High Salt Intake Augments Excitability of PVN Neurons in Rats: Role of the Endoplasmic Reticulum Ca 2+ Store
Summary data showing changes in SSNA, RSNA, mean arterial pressure (MAP), and heart rate (HR) in response to bilateral microinjections of varying doses of TG (vehicle, n = 3; 0.15 nmol, n = 4; 0.3 nmol, n = 5; 0.75 nmol, n = 6; 1.5 nmol, n = 5) into the PVN. *P < 0.05 vs. vehicle; †P < 0.05 vs. 0.3 nmol (1-way ANOVA Newman-Keuls multiple-comparison test).
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Related In: Results  -  Collection

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Figure 2: Summary data showing changes in SSNA, RSNA, mean arterial pressure (MAP), and heart rate (HR) in response to bilateral microinjections of varying doses of TG (vehicle, n = 3; 0.15 nmol, n = 4; 0.3 nmol, n = 5; 0.75 nmol, n = 6; 1.5 nmol, n = 5) into the PVN. *P < 0.05 vs. vehicle; †P < 0.05 vs. 0.3 nmol (1-way ANOVA Newman-Keuls multiple-comparison test).
Mentions: In order to determine the contribution of the PVN neuronal ER Ca2+ stores in regulating SNA and ABP, we performed bilateral microinjection of TG into the PVN. PVN microinjection of TG elicited robust increases in SNA and ABP demonstrated in the raw trace data in Figure 1. Microinjection of TG (0.15 nmol, n = 4; 0.3 nmol, n = 5; 0.75 nmol, n = 6) increased splanchnic SNA (SSNA), renal SNA (RSNA), and MAP in a dose dependent manner. Maximum increases in SSNA, RSNA and mean arterial pressure (MAP) elicited by PVN TG (0.75 nmol/100 nl; n = 6) were 92 ± 6% (P < 0.05 vs. vehicle), 72 ± 6% (P < 0.05 vs. vehicle), and 10 ± 2 mmHg (P < 0.05 vs. vehicle), respectively as shown in Figure 2. Bilateral microinjection of vehicle (DMSO, 100 nL) into the PVN failed to elicit any significant response (P > 0.05 vs. baseline) in SNA, MAP or HR (Figures 1, 2). There were no significant differences in HR between any TG treatment dose and vehicle control (Figure 2). Bilateral microinjection of TG (0.75 nmol, 100 nl) outside of the PVN (~2.5 mm lateral to midline) failed to produce any significant change in SSNA (10.5 ± 8.1%), RSNA (4.4 ± 7.1%), or MAP (1 ± 1 mmHg) respectively, indicating that the effects of TG appear to be site specific (Table 1). In addition, the maximally effective dose of TG was injected into the femoral vein in order to exclude the possible influence of peripheral actions. IV administration of TG had no significant effect on resting SSNA, RSNA, MAP, and HR (Table 1).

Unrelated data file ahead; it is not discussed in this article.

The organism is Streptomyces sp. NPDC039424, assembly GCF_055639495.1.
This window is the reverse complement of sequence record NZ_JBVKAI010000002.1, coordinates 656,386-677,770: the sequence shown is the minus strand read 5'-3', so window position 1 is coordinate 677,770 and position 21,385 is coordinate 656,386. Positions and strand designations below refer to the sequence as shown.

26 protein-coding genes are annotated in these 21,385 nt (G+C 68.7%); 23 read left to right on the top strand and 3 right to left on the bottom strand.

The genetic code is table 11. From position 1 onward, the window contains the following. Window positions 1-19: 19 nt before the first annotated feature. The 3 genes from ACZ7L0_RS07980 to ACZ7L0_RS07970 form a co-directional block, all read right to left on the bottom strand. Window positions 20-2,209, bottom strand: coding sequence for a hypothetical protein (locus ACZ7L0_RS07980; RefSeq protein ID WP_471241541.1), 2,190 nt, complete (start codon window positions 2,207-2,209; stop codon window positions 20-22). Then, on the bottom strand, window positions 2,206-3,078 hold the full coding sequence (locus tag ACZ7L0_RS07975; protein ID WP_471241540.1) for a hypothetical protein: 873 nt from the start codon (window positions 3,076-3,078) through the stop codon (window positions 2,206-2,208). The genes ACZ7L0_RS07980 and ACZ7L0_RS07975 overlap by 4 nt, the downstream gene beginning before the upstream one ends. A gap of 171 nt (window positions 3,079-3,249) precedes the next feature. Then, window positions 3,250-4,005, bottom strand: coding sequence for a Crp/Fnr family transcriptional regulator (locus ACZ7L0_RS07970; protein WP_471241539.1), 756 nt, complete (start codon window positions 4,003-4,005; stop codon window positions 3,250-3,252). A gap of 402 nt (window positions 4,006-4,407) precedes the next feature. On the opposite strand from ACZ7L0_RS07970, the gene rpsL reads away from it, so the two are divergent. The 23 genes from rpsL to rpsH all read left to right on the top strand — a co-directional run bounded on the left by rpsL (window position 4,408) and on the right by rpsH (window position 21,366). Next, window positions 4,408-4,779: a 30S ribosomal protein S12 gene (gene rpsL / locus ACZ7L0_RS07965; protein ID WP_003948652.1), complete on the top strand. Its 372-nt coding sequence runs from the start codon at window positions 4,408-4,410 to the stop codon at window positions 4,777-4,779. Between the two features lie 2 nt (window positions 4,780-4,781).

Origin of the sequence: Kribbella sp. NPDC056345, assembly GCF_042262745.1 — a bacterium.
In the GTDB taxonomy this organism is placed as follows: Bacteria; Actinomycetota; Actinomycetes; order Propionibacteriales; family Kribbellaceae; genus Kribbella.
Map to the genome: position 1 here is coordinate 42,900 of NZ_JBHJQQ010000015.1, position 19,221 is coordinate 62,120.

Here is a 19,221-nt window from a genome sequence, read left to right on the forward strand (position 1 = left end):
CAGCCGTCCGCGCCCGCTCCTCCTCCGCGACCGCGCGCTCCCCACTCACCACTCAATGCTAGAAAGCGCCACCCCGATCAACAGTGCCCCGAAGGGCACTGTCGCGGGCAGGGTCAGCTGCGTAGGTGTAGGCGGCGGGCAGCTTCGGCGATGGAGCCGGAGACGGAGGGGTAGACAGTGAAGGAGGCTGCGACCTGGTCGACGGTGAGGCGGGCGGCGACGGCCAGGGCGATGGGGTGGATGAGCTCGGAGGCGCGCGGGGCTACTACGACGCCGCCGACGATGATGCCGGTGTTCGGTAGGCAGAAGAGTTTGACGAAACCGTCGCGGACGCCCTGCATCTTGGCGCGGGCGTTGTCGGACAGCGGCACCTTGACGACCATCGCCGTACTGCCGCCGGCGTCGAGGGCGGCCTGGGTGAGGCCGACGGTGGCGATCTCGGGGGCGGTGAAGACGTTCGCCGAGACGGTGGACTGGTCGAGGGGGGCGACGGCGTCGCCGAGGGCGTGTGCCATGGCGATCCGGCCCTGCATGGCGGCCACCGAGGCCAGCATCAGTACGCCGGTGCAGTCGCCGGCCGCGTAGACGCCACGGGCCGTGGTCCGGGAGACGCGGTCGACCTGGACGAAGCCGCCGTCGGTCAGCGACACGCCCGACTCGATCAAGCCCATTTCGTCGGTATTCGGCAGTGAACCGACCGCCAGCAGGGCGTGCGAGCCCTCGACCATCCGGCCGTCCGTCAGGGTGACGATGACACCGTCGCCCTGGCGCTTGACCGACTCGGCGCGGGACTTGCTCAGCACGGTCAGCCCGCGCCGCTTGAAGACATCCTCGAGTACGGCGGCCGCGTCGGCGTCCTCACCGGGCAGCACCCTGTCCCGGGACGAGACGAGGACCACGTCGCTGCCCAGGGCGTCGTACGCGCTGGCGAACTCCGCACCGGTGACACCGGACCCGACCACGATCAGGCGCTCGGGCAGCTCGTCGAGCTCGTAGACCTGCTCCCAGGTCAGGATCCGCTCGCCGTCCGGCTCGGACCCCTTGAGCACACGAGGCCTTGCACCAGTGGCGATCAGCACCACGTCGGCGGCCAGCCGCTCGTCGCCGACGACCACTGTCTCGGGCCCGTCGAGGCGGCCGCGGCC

View Article: PubMed Central - PubMed

ABSTRACT

High salt (HS) intake sensitizes central autonomic circuitry leading to sympathoexcitation. However, its underlying mechanisms are not fully understood. We hypothesized that inhibition of PVN endoplasmic reticulum (ER) Ca2+ store function would augment PVN neuronal excitability and sympathetic nerve activity (SNA). We further hypothesized that a 2% (NaCl) HS diet for 5 weeks would reduce ER Ca2+ store function and increase excitability of PVN neurons with axon projections to the rostral ventrolateral medulla (PVN-RVLM) identified by retrograde label. PVN microinjection of the ER Ca2+ ATPase inhibitor thapsigargin (TG) increased SNA and mean arterial pressure (MAP) in a dose-dependent manner in rats with a normal salt (NS) diet (0.4%NaCl). In contrast, sympathoexcitatory responses to PVN TG were significantly (p &lt; 0.05) blunted in HS treated rats compared to NS treatment. In whole cell current-clamp recordings from PVN-RVLM neurons, graded current injections evoked graded increases in spike frequency. Maximum discharge was significantly augmented (p &lt; 0.05) by HS diet compared to NS group. Bath application of TG (0.5 &mu;M) increased excitability of PVN-RVLM neurons in NS (p &lt; 0.05), yet had no significant effect in HS rats. Our data indicate that HS intake augments excitability of PVN-RVLM neurons. Inhibition of the ER Ca2+-ATPase and depletion of Ca2+ store likely plays a role in increasing PVN neuronal excitability, which may underlie the mechanisms of sympathoexcitation in rats with chronic HS intake.

No MeSH data available.